Franchising as a business expansion model has many advantages and can be a great choice for the right business. However, not all businesses are well-suited to be franchised (sometimes called "franchisable"). Moreover, a business needs to be at the right stage to start franchising.
This article addresses some characteristics that make a business more or less capable of being franchised as well as some to ask when determining whether the time is right to franchise your business.
Some of the main reasons businesses consider franchising include: easier access to expansion capital, access to more talented and more motive operators, faster growth, and access to local knowledge/connections. For a more detailed discussion of the advantages and disadvantages of franchising, see our article on the topic.
If the advantages of franchising area appealing to your business, your next step is to evaluate whether your business is franchisable and whether the time is right to franchise. Below are five characteristics of a franchisable business, five characteristics of a business that isn't as franchisable, and five questions to ask yourself when deciding if the time is right to franchise your business.
Characteristics of a franchisable business
What makes your business attractive to prospective franchisees? What element sets it apart from a business anyone could set-up on their own? Inquiries about selling franchises can be a good indicator that your business has enough uniqueness, but it is important that you have identified and understand what it is that makes your business unique.
Being able to replicate all of the essential elements of your existing outlets is crucial to successfully franchising. Elements such as the personality of the owner or manager, a unique location or an operator with particular management skills can all be difficult or impossible to replicate.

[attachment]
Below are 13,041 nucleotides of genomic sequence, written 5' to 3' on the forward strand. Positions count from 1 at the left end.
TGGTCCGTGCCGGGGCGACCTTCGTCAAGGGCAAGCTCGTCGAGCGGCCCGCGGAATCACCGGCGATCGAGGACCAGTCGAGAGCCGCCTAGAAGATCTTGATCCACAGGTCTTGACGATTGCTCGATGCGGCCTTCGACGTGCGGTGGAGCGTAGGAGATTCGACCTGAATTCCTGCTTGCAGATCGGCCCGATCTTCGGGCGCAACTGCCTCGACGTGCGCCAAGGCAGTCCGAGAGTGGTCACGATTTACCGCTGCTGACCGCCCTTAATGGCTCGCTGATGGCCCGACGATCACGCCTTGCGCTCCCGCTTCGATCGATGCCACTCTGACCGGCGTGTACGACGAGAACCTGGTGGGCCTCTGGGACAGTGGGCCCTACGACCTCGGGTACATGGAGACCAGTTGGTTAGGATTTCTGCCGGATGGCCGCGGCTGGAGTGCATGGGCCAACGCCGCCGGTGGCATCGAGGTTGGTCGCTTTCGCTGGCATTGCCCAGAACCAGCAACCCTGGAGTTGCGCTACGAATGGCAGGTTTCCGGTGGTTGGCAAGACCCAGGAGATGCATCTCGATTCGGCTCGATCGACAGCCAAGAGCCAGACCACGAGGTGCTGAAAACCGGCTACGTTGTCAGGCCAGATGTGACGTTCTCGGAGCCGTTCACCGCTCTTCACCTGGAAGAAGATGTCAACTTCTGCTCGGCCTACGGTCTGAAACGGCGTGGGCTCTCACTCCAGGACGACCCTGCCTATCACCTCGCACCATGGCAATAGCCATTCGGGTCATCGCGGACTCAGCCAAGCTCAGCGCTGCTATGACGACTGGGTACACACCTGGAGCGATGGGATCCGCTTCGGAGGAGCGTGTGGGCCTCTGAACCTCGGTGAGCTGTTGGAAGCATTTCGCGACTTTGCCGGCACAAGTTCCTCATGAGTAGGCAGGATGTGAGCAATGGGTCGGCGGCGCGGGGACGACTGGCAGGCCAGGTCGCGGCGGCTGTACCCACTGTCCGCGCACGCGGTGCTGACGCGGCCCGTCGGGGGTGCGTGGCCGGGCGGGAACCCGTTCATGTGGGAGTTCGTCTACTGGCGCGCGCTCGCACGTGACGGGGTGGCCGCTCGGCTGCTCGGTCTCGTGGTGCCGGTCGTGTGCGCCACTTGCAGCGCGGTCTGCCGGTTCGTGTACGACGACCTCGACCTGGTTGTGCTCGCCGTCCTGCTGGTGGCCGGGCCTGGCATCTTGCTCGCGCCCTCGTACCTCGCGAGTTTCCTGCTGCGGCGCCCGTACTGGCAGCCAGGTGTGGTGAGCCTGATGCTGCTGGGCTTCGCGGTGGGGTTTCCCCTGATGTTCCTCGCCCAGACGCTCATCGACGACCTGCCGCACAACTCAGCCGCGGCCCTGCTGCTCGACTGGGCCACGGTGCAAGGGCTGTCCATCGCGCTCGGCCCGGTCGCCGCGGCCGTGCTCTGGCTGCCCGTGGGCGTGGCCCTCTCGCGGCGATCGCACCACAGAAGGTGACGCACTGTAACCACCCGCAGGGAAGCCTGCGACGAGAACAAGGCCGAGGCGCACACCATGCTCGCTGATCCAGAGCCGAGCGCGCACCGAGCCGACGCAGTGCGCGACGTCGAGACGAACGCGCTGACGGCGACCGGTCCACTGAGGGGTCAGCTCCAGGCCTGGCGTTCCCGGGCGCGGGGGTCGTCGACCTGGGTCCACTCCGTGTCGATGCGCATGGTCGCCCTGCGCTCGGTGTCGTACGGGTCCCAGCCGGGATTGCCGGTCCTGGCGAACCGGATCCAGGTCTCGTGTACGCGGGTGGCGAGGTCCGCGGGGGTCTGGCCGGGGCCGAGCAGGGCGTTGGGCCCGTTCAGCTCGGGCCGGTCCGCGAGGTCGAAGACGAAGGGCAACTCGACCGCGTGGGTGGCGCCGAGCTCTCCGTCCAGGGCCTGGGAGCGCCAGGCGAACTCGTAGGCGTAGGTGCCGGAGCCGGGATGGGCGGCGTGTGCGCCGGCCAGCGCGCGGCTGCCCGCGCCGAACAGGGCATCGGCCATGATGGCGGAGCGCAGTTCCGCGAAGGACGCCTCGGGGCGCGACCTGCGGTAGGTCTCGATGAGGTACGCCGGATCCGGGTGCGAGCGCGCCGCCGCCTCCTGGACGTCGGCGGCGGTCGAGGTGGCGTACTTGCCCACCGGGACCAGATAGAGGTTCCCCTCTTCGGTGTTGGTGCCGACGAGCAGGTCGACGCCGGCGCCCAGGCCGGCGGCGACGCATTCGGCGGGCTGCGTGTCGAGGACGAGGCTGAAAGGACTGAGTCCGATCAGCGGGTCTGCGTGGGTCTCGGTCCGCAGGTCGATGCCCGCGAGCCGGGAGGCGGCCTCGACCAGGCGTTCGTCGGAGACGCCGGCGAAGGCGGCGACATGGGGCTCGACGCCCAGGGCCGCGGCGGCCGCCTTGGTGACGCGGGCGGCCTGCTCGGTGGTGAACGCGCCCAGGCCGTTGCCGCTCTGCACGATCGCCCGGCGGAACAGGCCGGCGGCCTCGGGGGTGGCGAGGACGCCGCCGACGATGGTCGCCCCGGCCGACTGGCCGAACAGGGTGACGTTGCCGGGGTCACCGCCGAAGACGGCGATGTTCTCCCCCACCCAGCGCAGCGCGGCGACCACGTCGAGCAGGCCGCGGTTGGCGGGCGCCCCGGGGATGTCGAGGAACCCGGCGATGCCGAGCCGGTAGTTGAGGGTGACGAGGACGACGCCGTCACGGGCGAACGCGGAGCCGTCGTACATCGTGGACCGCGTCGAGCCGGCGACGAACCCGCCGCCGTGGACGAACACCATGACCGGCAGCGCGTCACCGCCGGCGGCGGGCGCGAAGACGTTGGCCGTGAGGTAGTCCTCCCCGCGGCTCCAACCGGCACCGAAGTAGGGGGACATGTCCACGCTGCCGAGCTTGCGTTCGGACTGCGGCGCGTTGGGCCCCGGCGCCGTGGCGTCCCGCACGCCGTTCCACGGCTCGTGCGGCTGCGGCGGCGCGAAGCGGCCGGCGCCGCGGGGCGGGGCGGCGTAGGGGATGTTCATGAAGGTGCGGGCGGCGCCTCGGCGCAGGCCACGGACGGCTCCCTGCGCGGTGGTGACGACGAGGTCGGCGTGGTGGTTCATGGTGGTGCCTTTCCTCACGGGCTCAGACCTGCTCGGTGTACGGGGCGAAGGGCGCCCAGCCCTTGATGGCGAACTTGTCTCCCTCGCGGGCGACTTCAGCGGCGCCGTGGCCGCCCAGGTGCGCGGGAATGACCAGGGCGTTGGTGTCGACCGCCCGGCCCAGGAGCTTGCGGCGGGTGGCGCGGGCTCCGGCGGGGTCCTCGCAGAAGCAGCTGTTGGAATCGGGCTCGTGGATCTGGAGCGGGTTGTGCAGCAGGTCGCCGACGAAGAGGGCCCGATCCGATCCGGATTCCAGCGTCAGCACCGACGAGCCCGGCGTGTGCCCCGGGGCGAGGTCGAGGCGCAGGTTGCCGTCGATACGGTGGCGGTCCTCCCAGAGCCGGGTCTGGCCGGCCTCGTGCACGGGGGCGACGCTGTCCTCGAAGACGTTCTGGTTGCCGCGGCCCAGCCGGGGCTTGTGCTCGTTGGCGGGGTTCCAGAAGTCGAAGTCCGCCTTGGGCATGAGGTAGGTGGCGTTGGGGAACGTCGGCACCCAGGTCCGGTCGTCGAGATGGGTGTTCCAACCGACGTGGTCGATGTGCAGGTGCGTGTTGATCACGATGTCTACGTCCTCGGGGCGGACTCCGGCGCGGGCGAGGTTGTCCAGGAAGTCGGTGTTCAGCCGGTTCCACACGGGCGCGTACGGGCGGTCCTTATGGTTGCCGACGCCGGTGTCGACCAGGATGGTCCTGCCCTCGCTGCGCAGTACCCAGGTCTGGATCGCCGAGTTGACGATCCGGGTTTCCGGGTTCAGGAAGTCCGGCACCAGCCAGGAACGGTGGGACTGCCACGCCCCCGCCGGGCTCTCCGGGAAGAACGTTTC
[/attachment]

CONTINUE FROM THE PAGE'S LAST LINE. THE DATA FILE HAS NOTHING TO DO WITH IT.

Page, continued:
Standardization permits customers to enter any franchised location and recognize it as offering the same level of quality and uniformity that they have come to expect from the brand. For franchisees to be able to achieve this customer experience, your business must be subject to a high degree of standardization in most or all areas.
How much will it cost to replicate your business? Can your ideal franchisee candidates afford this amount? If the type of operator you hope to attract will have difficulty securing the necessary funds, you will have a difficult time selling franchises.
Will an outlet be profitable when the cost associated with being a franchise are added? A successful franchise system must allow each outlet to generate enough profit to pay royalties and still leave a reasonable profit to the franchisee.
Characteristics that make franchising more difficult
1. High Competition.
Highly competitive industries can make it more difficult to sell franchises, and for franchisees to thrive. Franchised business generally enjoy a higher success rate in comparison to completely independent businesses, but for a franchise system to succeed in a highly competitive business it needs to score highly on most or all of the characteristics described above.